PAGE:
How to calculate the resulting security descriptor of a child object without creating it

Raymond Chen

The Create­Private­Object­Security function is part of a family of functions intended for programs that implement security descriptors for their own custom objects. Normally, you would let the kernel object manager deal with security descriptors, but if your object isn’t a kernel object, then you have to do your own security management. These functions let you give your objects a security model that matches those of kernel objects.

The Create­Private­Object­Security function is one of the functions for assigning security descriptors to sub-objects. It understands the rules for “container inherit” and “inherit only” as well as the magic SIDs like “creator owner”. This is what your custom Create­Sub­Object function uses to generate the security descriptor for a new sub-object.

But we can use it here to calculate the security descriptor that would be applied to a subdirectory. We pretend that we are the file system, managing our custom “directory” object.

  GENERIC_MAPPING fileGenericMapping = {
    parentSd,   // ParentDescriptor
    nullptr,    // CreatorDescriptor
    &childSd,   // NewDescriptor
    TRUE        // IsDirectoryObject
    nullptr,    // Token
    &fileGenericMapping); // GenericMapping

The Create­Private­Object­Security gives you the security descriptor which results from the information you pass in:

  • The security descriptor of the parent object. In our case, it’s the security descriptor of the parent directory.
  • An optional custom security descriptor for the child object. In our case, we pass NULL to indicate that we want to inherit from the parent.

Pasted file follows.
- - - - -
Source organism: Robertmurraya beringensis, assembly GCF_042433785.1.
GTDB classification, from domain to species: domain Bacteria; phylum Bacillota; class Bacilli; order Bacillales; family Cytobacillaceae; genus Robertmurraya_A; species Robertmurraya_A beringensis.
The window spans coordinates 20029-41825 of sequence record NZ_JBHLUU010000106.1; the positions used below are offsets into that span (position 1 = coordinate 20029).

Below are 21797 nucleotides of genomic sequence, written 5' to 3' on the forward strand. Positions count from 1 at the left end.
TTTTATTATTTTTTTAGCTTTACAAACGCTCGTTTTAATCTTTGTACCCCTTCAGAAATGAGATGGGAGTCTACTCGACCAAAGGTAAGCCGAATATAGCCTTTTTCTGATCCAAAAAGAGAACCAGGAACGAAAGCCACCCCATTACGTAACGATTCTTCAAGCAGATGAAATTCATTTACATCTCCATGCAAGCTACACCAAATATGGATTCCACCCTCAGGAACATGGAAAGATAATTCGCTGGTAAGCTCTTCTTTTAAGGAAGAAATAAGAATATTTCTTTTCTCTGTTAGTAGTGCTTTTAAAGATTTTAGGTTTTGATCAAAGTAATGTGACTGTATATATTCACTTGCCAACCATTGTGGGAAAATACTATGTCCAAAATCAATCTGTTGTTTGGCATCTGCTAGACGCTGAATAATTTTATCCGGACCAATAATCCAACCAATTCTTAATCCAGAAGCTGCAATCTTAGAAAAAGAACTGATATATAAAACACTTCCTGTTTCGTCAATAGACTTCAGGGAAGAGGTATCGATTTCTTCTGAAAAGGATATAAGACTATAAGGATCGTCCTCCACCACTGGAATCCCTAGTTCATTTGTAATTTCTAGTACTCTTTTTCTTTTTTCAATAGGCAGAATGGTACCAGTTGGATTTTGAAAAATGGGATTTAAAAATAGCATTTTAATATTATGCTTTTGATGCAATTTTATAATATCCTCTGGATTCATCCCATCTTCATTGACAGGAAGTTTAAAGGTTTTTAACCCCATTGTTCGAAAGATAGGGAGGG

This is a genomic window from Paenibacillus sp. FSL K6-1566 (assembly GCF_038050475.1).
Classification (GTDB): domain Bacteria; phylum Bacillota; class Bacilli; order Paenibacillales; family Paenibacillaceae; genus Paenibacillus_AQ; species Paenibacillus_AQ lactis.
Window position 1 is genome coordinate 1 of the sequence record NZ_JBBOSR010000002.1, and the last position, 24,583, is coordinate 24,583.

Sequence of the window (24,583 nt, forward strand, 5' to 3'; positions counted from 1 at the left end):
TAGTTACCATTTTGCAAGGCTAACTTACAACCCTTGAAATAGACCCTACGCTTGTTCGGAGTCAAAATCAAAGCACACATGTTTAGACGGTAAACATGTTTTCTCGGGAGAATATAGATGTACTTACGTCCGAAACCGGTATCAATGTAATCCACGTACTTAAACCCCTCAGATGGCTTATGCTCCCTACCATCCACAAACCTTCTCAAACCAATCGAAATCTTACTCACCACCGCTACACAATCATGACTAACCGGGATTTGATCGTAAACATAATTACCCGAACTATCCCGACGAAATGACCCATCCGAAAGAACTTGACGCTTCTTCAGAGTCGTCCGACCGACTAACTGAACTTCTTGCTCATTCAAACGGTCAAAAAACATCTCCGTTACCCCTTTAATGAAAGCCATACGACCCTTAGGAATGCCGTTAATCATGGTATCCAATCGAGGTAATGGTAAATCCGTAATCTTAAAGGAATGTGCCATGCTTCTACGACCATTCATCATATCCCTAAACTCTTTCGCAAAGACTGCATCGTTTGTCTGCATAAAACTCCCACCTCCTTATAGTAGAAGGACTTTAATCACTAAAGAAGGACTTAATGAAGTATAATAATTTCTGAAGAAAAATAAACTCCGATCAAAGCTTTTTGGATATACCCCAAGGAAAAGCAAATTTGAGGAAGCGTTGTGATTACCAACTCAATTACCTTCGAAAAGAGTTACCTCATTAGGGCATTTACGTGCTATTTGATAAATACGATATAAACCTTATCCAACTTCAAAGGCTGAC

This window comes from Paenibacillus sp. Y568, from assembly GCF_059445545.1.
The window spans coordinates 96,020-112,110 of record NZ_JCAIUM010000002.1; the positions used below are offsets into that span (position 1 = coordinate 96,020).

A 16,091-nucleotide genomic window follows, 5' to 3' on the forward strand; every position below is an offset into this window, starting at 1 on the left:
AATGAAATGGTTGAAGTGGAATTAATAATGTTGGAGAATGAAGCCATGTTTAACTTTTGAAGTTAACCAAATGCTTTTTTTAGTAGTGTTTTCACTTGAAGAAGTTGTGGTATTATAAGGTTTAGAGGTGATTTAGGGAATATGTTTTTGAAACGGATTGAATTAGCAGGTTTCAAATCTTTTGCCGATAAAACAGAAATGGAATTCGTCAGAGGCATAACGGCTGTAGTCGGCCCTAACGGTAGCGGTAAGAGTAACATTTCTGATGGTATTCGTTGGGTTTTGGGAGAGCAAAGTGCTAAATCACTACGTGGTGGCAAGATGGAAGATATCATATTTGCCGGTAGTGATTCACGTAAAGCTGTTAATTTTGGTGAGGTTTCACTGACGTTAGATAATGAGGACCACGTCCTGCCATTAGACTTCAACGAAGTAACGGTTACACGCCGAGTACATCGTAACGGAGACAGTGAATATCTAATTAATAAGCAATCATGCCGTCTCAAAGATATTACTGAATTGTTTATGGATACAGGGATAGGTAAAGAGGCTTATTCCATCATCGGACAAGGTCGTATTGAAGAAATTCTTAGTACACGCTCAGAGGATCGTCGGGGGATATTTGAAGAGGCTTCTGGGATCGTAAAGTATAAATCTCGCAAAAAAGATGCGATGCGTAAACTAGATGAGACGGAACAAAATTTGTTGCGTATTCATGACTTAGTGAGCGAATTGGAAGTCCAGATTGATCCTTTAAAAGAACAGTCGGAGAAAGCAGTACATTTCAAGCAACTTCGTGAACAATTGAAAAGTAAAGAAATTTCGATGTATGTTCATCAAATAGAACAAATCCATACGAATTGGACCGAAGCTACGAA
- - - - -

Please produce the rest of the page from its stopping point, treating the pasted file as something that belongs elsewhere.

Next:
• Whether the sub-object is itself a container. The function uses this to decide whether “container inherit” ACEs apply to the new object.
  • An optional token representing the user doing the creating. This is used to set the owner and group on the resulting security descriptor, as well as knowing what “creator owner” ACEs should be converted to. We pass NULL to say that the function should use the current default token.
  • A GENERIC_MAPPING structure that specifies how generic access bits should be converted. Fortunately, the generic mapping for file system objects is documented, and it even has convenient names that we can use.

The theory is that this could be used to avoid the race condition when creating a folder that inherits its parent’s ACL, and then overriding part of it. That race condition exists in the period of time after the subdirectory is created with default attributes and before the program can apply the new seurity attributes. During that time, somebody might gain access to the directory in a form that would have been disallowed by your override.

Using this technique, you can precalculate what the default attributes would be, then apply your custom override, and then pass those security attributes when you call Create­Directory. This removes the race window where the subdirectory briefly has the wrong security attributes.

Unfortunately, you have other problems.

For one thing, you opened a different race condition: If the security attributes of the parent directory change, then you will apply those stale attributes to the subdirectory.

But the worse thing is that I glossed over the hard part: getting the security descriptor of the parent directory. The Create­Private­Object­Security function is intended to be used by the code that is managing security of its custom objects, so it has full access to all the security descriptors. But in this case, we are an outside operator, and getting access to that security descriptor may not be possible. We may not have READ_CONTROL access to the DACL. We may not have ACCESS_SYSTEM_SECURITY rights to read the SACL.

So this idea sounded good on paper, but runs into problems in practice. Still, I mentioned it because it gives me an excuse to write about the Create­Private­Object­Security function.


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